Coach Scott Norton, over the last 14 years you have been very successful at Highline Community College. What went into the decision after the season was over to return and continue building your legacy in Western Washington?
There are a few reasons that brought me back to Highline at the end of this year. The first was we met with our team after the national tournament and told them that I would be stepping down and it was not well received. I could see that my athletes understood because I have three young boys. At the same time, I also sensed as though they felt a little hurt and abandoned. Our coaches develop pretty close relationships with these kids in a short amount of time and I could see they were bothered by the decision. The last thing I ever want to do is have one of my athletes feel that way. So the plan is to stay for two years and turn the program over to the next coach.
There were also quite a few rumors floating around about the uncertainty of the program and whether it would be intact in the future. However, we have an athletic director that has always supported the program since I have been there and we sat down and talked about a plan for the next two years.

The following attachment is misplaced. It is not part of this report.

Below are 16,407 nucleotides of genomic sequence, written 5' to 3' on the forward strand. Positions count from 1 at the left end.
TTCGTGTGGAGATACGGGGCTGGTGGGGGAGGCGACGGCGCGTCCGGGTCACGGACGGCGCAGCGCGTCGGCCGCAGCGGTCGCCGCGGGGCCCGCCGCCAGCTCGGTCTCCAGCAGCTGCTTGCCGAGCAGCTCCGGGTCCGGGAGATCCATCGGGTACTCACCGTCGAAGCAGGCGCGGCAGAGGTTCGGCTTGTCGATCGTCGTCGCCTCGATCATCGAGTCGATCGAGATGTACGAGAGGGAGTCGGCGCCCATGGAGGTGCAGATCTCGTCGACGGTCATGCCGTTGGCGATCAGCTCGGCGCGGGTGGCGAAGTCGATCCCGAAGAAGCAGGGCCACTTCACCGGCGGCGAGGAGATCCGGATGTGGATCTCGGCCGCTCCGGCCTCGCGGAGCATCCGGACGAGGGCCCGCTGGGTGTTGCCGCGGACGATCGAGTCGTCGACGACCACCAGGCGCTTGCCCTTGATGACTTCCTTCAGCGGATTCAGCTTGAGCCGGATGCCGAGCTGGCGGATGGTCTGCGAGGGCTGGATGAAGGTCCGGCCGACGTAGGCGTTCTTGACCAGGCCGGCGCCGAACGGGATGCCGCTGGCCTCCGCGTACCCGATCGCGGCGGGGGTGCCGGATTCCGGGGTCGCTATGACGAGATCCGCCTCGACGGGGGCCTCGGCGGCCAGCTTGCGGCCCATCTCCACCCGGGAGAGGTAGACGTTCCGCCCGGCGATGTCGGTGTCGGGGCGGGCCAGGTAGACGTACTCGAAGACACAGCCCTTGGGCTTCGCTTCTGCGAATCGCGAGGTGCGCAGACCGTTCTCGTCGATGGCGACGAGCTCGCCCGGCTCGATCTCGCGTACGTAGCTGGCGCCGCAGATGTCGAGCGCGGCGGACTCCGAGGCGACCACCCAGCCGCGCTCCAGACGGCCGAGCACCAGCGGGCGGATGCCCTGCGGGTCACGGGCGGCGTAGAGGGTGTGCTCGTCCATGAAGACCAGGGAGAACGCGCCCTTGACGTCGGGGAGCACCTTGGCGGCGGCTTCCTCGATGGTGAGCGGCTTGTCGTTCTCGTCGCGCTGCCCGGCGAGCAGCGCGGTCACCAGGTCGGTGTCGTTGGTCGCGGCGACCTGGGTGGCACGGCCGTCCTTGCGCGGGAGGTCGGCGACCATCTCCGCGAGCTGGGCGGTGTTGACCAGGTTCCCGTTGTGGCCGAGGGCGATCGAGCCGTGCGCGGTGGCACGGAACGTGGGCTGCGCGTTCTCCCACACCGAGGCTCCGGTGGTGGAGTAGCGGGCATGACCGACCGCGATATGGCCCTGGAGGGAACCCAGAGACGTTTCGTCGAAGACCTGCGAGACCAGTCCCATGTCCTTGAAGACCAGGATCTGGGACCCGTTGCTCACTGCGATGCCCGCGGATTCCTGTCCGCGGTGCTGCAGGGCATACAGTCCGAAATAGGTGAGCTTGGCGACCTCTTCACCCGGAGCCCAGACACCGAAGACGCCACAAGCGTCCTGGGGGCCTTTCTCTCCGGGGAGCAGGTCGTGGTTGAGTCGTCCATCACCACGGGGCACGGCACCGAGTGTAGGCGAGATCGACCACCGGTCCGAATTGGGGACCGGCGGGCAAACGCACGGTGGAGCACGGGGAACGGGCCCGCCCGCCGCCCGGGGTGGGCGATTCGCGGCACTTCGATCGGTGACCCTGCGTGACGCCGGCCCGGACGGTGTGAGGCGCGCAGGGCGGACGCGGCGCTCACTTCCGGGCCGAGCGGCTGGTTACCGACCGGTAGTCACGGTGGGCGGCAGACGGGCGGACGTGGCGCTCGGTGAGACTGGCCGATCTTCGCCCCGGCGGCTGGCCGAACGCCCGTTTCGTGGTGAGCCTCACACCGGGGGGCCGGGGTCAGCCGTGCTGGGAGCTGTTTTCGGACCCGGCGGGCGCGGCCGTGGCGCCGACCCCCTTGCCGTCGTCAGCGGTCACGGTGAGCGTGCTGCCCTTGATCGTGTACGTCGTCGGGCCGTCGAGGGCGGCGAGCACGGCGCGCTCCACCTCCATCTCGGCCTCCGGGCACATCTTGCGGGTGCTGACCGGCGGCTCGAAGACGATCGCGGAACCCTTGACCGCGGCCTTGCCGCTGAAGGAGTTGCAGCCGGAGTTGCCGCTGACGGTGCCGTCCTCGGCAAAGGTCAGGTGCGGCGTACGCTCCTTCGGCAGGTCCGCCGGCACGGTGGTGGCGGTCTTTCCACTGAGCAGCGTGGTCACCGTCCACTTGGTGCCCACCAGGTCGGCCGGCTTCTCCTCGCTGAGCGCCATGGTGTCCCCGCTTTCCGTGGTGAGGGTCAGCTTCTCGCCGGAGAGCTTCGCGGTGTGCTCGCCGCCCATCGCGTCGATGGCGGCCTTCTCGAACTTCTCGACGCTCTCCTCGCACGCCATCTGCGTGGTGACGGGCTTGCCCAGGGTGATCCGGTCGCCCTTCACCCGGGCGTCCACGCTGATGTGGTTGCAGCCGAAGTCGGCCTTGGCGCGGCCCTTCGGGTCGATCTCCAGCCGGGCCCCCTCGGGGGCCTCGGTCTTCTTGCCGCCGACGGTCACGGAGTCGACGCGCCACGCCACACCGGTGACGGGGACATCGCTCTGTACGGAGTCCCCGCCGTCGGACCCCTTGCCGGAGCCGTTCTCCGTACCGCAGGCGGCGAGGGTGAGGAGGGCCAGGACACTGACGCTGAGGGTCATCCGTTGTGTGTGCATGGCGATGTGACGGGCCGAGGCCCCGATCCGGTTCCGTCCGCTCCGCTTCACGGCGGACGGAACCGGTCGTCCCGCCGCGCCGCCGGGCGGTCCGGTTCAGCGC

Last, I had a friend reach out to me and see if I would stay on for two more years. His name is Brad Swartz. He is planning on building a Regional Training Center that can help support the Highline College Wrestling Program.
You have coached some outstanding individuals over the years, but is it difficult knowing you only have them for a short period of time before losing them?
I think it’s incredibly difficult knowing that you only have the wrestlers for two years. I have developed some really good relationships with these kids and then you blink and they’re gone. Our 141 pounder, Andrew Ramirez, is a great example. We have a great relationship but it’s time for him to move on to a four-year college. You really don’t have much time to develop the wrestlers so whatever skills they have when they come in you just want to add to them and refine their technique as much as possible. It goes quick.
Oftentimes there is a stigma associated with community college wrestlers that they are there because they cannot get into four-year programs or are not skilled enough wrestlers. Is it frustrating to hear that type of commentary knowing the type of student athletes you see pass through your program that buck that stereotype?